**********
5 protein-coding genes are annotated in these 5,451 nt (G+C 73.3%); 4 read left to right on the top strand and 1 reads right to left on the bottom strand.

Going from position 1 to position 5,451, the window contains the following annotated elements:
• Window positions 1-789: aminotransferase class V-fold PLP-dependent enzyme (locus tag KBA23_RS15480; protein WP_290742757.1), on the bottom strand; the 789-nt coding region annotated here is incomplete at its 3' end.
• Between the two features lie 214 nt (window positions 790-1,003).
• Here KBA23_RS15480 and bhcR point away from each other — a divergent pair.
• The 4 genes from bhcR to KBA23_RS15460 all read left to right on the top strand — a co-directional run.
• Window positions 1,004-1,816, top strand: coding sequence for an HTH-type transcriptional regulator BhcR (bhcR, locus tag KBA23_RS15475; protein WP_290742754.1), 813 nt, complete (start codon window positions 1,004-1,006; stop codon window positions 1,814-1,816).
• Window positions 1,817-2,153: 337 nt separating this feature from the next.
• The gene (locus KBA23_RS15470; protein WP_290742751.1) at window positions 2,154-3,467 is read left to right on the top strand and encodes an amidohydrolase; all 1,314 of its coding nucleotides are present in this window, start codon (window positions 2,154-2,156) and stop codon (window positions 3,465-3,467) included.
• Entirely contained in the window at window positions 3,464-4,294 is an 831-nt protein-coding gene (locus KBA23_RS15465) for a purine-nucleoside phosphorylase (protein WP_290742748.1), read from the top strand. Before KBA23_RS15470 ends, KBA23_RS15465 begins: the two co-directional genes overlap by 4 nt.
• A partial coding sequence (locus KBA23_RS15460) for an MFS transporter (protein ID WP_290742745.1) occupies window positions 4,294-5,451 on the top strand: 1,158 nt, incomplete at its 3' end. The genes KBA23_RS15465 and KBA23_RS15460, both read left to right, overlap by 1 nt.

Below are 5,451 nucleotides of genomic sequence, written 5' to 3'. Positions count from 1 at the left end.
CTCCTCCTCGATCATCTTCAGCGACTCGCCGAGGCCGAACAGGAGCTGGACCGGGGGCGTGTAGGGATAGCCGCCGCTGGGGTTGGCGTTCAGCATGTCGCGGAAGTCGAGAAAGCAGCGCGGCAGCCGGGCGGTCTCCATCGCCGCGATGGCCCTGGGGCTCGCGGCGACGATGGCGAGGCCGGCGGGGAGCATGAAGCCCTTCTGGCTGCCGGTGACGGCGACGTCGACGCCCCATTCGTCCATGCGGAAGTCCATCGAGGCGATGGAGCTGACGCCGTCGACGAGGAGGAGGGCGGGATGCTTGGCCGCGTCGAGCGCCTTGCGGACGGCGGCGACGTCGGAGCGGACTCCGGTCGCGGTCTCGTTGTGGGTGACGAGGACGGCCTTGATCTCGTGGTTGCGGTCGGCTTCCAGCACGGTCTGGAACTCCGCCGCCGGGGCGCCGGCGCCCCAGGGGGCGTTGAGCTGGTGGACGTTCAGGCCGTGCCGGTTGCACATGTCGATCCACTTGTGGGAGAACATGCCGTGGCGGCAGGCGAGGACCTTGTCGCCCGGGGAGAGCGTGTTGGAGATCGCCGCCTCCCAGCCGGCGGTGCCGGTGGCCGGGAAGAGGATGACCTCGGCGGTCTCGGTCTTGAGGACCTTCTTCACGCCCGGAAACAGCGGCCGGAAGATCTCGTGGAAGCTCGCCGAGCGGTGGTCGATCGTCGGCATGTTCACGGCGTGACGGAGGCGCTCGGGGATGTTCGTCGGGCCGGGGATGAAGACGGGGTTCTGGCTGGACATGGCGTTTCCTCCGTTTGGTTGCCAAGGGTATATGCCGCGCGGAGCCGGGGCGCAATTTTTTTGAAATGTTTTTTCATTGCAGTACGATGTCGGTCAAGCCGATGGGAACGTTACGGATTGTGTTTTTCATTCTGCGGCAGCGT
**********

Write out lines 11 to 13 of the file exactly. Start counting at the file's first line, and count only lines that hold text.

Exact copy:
• A partial coding sequence (locus KBA23_RS15460) for an MFS transporter (protein ID WP_290742745.1) occupies window positions 4,294-5,451 on the top strand: 1,158 nt, incomplete at its 3' end. The genes KBA23_RS15465 and KBA23_RS15460, both read left to right, overlap by 1 nt.

Below are 5,451 nucleotides of genomic sequence, written 5' to 3'. Positions count from 1 at the left end.
CTCCTCCTCGATCATCTTCAGCGACTCGCCGAGGCCGAACAGGAGCTGGACCGGGGGCGTGTAGGGATAGCCGCCGCTGGGGTTGGCGTTCAGCATGTCGCGGAAGTCGAGAAAGCAGCGCGGCAGCCGGGCGGTCTCCATCGCCGCGATGGCCCTGGGGCTCGCGGCGACGATGGCGAGGCCGGCGGGGAGCATGAAGCCCTTCTGGCTGCCGGTGACGGCGACGTCGACGCCCCATTCGTCCATGCGGAAGTCCATCGAGGCGATGGAGCTGACGCCGTCGACGAGGAGGAGGGCGGGATGCTTGGCCGCGTCGAGCGCCTTGCGGACGGCGGCGACGTCGGAGCGGACTCCGGTCGCGGTCTCGTTGTGGGTGACGAGGACGGCCTTGATCTCGTGGTTGCGGTCGGCTTCCAGCACGGTCTGGAACTCCGCCGCCGGGGCGCCGGCGCCCCAGGGGGCGTTGAGCTGGTGGACGTTCAGGCCGTGCCGGTTGCACATGTCGATCCACTTGTGGGAGAACATGCCGTGGCGGCAGGCGAGGACCTTGTCGCCCGGGGAGAGCGTGTTGGAGATCGCCGCCTCCCAGCCGGCGGTGCCGGTGGCCGGGAAGAGGATGACCTCGGCGGTCTCGGTCTTGAGGACCTTCTTCACGCCCGGAAACAGCGGCCGGAAGATCTCGTGGAAGCTCGCCGAGCGGTGGTCGATCGTCGGCATGTTCACGGCGTGACGGAGGCGCTCGGGGATGTTCGTCGGGCCGGGGATGAAGACGGGGTTCTGGCTGGACATGGCGTTTCCTCCGTTTGGTTGCCAAGGGTATATGCCGCGCGGAGCCGGGGCGCAATTTTTTTGAAATGTTTTTTCATTGCAGTACGATGTCGGTCAAGCCGATGGGAACGTTACGGATTGTGTTTTTCATTCTGCGGCAGCGT